Life Insurance Trusts
You may want to set-up an irrevocable life insurance trust. This effective estate planning tool is designed to collect the proceeds of your life insurance from a term insurance or permanent insurance policy for the benefit of your spouse, children and future grandchildren without incurring federal or state transfer taxes. In addition (if properly structured), the insurance proceeds can be made available to replace funds used by your estate and trusts to pay any estate taxes arising upon the surviving spouse’s death. Other advantages of creating an irrevocable life insurance trust are that: (1) the proceeds may not be subject to the claims of the creditors of the insured; and (2) the proceeds may not be subject to the insured’s spouse’s elective share right.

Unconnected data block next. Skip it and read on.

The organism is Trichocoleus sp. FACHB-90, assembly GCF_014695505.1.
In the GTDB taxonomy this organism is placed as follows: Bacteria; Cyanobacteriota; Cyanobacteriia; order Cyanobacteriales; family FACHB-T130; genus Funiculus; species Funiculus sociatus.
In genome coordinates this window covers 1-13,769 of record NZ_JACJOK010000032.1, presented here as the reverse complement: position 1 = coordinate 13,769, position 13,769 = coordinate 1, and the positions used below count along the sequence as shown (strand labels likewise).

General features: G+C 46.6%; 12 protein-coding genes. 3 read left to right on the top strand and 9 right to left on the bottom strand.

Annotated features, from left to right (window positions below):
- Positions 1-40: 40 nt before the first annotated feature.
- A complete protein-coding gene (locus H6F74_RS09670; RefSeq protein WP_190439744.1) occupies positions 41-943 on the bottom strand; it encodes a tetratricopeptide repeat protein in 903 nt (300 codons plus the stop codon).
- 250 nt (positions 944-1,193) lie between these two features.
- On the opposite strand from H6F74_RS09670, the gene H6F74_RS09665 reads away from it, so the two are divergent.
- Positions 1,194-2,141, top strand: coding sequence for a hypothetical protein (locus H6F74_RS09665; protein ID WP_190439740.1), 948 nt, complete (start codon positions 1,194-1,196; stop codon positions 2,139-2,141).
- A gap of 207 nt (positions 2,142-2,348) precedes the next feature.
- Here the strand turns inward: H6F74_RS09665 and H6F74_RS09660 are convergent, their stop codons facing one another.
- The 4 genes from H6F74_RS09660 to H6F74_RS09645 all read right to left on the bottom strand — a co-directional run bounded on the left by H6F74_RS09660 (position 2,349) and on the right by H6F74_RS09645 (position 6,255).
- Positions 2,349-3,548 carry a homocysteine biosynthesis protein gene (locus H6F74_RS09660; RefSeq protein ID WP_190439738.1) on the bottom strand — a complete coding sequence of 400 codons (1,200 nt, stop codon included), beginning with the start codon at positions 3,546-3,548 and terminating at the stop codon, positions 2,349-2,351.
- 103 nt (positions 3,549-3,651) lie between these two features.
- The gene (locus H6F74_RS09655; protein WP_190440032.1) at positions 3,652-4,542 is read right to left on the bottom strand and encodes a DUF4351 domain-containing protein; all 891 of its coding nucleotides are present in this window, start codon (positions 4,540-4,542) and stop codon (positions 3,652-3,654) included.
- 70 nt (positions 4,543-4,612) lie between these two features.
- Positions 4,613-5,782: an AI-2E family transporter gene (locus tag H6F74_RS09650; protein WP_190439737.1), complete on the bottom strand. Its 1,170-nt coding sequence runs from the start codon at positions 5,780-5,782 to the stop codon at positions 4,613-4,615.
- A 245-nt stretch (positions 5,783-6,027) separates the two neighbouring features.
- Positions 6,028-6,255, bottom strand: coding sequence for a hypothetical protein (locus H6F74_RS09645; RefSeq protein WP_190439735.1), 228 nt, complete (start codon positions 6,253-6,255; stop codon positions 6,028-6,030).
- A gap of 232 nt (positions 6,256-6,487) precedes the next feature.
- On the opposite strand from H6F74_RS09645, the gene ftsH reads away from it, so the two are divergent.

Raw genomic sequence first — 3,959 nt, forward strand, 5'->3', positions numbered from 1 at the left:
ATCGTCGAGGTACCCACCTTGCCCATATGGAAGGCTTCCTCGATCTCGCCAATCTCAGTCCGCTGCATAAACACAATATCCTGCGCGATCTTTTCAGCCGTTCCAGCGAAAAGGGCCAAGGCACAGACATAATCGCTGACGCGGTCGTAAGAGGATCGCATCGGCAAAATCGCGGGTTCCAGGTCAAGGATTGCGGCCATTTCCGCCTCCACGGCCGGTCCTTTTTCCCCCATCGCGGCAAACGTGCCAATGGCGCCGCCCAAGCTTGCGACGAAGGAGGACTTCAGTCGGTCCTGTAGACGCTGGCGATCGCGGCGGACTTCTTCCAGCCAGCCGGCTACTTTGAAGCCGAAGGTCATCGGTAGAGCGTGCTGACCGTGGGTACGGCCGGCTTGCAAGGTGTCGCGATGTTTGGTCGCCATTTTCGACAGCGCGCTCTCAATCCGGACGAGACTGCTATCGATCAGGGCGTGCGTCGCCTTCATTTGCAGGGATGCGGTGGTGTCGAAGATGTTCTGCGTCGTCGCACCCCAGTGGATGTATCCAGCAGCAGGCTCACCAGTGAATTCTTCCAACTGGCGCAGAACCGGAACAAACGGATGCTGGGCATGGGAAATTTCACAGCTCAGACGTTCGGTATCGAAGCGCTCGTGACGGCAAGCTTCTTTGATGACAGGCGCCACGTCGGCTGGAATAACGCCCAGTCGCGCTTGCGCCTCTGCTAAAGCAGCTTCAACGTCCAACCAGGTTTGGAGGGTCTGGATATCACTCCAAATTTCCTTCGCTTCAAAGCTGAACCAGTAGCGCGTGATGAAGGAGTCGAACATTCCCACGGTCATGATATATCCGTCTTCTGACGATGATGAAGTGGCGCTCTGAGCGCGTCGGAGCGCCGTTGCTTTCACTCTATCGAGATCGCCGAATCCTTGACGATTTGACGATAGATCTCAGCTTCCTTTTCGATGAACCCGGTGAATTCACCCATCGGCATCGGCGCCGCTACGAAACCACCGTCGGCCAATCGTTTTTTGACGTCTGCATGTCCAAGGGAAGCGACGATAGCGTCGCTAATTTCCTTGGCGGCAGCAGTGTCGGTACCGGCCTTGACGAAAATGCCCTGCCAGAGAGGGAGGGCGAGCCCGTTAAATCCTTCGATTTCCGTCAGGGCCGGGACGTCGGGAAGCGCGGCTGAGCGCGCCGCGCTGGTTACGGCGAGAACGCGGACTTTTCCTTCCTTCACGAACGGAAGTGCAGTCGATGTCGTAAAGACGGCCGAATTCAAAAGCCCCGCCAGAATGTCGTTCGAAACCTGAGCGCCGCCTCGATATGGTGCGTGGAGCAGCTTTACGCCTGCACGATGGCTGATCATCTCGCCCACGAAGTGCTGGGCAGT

The primary disadvantage of having a life insurance policy held by an irrevocable trust created during your lives is that the insured may not retain the power to modify the interests of the trust beneficiaries. In addition, the insured must be willing to relinquish control of the assets transferred to the trust. Finally, the insured must not need to retain any economic benefit in the life insurance policy and must be able to transfer all such benefits to the trust. Thus, for example, the insured may not be able to retain the right to cash in or borrow against the cash surrender value of any life insurance policy after it is transferred to the trust. This disadvantage can be overcome by employing private split dollar funding techniques, which allow for the premiums to be loaned by someone other than the grantor to the trust and to recover the premiums either at death or upon the trustee taking a loan out from the trust if there is cash surrender value on the policies held by the trust.